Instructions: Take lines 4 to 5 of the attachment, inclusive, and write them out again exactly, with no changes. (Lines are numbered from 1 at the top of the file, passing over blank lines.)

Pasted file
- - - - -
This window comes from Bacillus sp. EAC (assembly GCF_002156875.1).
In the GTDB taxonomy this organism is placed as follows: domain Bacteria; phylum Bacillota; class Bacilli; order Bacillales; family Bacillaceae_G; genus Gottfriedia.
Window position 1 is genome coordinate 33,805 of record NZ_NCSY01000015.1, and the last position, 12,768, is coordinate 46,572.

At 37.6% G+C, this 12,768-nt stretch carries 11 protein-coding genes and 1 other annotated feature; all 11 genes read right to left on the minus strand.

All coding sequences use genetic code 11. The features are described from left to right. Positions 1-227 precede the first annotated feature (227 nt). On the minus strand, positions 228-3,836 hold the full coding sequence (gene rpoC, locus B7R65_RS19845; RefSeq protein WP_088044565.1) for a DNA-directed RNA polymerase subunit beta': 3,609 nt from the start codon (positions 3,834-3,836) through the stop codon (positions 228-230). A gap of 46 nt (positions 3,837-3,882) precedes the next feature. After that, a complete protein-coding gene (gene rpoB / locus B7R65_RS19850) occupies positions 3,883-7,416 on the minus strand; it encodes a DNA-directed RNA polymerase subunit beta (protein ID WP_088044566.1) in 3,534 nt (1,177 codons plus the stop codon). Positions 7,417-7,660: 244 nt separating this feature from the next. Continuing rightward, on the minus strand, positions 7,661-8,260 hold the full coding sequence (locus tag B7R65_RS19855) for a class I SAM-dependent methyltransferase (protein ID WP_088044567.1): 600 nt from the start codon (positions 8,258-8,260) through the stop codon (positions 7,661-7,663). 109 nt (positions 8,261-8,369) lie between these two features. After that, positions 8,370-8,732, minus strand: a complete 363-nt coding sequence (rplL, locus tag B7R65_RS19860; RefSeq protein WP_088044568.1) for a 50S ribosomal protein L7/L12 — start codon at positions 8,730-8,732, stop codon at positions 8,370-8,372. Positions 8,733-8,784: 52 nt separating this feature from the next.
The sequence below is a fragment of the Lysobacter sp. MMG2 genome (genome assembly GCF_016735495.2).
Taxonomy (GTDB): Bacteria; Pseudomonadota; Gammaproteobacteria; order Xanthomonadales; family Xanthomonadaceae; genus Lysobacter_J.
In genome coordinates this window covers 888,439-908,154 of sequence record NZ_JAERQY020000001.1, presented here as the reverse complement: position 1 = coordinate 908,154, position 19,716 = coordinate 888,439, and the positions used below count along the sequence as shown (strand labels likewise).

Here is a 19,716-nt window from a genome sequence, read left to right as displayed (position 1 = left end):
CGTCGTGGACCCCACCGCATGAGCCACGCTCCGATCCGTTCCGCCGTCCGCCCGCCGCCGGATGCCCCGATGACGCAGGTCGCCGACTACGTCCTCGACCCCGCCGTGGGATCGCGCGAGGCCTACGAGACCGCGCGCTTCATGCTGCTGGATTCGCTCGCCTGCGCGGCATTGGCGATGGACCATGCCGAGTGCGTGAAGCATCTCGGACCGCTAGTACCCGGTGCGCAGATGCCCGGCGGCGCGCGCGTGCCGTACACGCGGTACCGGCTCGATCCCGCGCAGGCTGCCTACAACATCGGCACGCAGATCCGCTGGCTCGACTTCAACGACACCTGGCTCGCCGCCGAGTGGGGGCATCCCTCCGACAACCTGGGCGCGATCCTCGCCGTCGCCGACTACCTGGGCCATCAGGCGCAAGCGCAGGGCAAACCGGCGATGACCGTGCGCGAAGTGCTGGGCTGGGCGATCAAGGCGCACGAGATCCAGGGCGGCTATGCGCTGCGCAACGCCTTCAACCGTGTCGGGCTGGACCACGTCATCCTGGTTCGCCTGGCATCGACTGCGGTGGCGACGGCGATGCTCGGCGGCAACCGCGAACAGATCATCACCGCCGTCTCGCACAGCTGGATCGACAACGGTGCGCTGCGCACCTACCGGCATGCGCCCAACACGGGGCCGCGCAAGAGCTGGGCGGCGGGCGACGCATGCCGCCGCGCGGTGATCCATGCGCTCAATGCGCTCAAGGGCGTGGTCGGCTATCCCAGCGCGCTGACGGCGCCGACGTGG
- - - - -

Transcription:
At 37.6% G+C, this 12,768-nt stretch carries 11 protein-coding genes and 1 other annotated feature; all 11 genes read right to left on the minus strand.

All coding sequences use genetic code 11. The features are described from left to right. Positions 1-227 precede the first annotated feature (227 nt). On the minus strand, positions 228-3,836 hold the full coding sequence (gene rpoC, locus B7R65_RS19845; RefSeq protein WP_088044565.1) for a DNA-directed RNA polymerase subunit beta': 3,609 nt from the start codon (positions 3,834-3,836) through the stop codon (positions 228-230). A gap of 46 nt (positions 3,837-3,882) precedes the next feature. After that, a complete protein-coding gene (gene rpoB / locus B7R65_RS19850) occupies positions 3,883-7,416 on the minus strand; it encodes a DNA-directed RNA polymerase subunit beta (protein ID WP_088044566.1) in 3,534 nt (1,177 codons plus the stop codon). Positions 7,417-7,660: 244 nt separating this feature from the next. Continuing rightward, on the minus strand, positions 7,661-8,260 hold the full coding sequence (locus tag B7R65_RS19855) for a class I SAM-dependent methyltransferase (protein ID WP_088044567.1): 600 nt from the start codon (positions 8,258-8,260) through the stop codon (positions 7,661-7,663). 109 nt (positions 8,261-8,369) lie between these two features. After that, positions 8,370-8,732, minus strand: a complete 363-nt coding sequence (rplL, locus tag B7R65_RS19860; RefSeq protein WP_088044568.1) for a 50S ribosomal protein L7/L12 — start codon at positions 8,730-8,732, stop codon at positions 8,370-8,372. Positions 8,733-8,784: 52 nt separating this feature from the next.